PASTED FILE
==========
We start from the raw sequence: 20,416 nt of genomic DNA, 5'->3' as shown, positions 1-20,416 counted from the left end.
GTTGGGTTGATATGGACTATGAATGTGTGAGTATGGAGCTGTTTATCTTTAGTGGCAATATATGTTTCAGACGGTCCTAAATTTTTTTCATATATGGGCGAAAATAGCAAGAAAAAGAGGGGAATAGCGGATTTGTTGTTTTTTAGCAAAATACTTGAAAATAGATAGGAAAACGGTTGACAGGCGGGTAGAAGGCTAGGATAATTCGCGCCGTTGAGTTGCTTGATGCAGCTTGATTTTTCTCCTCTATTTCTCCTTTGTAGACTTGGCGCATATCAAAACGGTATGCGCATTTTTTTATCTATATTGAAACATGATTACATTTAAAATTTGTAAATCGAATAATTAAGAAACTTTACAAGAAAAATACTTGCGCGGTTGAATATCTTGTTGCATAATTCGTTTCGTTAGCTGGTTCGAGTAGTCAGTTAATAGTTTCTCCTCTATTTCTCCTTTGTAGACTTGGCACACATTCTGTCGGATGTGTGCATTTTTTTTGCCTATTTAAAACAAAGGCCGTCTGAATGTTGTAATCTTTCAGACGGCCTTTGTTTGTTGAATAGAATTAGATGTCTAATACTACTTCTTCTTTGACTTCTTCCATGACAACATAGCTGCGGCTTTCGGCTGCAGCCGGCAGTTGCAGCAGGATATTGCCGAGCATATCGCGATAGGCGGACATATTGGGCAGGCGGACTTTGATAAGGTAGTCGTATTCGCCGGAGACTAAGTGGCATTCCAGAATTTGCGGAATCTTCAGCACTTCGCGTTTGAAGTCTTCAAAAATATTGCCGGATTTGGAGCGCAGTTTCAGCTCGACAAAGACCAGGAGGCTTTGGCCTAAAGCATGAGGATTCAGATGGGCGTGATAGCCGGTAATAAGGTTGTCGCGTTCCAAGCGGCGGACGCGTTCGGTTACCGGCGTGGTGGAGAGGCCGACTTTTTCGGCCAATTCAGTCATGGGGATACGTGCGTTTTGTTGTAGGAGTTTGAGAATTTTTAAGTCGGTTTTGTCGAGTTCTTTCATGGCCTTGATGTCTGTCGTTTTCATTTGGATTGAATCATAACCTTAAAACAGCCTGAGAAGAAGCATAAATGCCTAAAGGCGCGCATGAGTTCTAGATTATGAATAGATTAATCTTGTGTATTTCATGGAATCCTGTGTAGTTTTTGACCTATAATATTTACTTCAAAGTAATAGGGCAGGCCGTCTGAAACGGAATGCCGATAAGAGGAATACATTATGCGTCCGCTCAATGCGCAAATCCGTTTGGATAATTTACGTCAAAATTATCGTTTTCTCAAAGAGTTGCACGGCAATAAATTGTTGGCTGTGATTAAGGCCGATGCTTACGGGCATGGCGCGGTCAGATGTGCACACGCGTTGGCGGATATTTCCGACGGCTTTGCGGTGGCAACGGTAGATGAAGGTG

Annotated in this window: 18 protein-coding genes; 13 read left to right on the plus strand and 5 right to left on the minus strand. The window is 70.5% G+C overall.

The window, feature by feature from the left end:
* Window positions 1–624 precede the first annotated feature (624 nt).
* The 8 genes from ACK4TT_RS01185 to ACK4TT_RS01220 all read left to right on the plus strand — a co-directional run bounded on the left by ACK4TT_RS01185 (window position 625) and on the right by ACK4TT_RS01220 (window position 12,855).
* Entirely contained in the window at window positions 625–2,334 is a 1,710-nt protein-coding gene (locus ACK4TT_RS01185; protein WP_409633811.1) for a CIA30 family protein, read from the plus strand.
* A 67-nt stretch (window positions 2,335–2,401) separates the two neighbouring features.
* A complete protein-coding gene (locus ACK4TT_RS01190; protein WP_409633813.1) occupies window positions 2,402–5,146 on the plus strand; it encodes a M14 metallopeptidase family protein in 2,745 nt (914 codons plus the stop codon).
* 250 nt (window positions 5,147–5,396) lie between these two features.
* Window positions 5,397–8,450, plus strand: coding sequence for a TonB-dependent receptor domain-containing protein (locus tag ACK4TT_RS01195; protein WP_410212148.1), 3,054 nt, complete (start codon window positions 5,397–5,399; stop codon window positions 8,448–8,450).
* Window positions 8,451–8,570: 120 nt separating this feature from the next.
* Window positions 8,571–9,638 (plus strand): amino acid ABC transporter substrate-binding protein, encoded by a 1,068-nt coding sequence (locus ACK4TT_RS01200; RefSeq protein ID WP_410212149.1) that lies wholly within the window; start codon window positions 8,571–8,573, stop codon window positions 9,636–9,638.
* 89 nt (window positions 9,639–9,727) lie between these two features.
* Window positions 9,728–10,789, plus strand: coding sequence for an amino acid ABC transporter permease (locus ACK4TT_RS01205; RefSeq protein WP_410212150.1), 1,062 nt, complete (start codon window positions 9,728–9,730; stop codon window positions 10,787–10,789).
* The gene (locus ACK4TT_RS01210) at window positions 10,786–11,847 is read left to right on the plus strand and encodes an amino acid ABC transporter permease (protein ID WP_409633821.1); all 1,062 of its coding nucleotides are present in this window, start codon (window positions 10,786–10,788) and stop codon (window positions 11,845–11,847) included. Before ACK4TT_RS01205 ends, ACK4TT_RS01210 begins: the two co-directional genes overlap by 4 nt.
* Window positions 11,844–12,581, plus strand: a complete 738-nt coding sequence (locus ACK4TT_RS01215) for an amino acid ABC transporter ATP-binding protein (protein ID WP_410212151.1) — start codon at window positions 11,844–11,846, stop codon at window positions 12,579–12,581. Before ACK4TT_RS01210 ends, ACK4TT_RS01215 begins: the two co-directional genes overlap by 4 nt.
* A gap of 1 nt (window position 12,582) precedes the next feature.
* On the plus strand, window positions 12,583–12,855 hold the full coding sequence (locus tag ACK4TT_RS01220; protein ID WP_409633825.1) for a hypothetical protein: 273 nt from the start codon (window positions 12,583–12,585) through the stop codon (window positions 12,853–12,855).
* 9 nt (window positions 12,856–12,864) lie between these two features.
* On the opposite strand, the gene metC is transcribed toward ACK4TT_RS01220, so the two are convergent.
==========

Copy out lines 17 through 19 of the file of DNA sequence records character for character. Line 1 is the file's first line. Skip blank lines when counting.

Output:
* Window positions 11,844–12,581, plus strand: a complete 738-nt coding sequence (locus ACK4TT_RS01215) for an amino acid ABC transporter ATP-binding protein (protein ID WP_410212151.1) — start codon at window positions 11,844–11,846, stop codon at window positions 12,579–12,581. Before ACK4TT_RS01210 ends, ACK4TT_RS01215 begins: the two co-directional genes overlap by 4 nt.
* A gap of 1 nt (window position 12,582) precedes the next feature.
* On the plus strand, window positions 12,583–12,855 hold the full coding sequence (locus tag ACK4TT_RS01220; protein ID WP_409633825.1) for a hypothetical protein: 273 nt from the start codon (window positions 12,583–12,585) through the stop codon (window positions 12,853–12,855).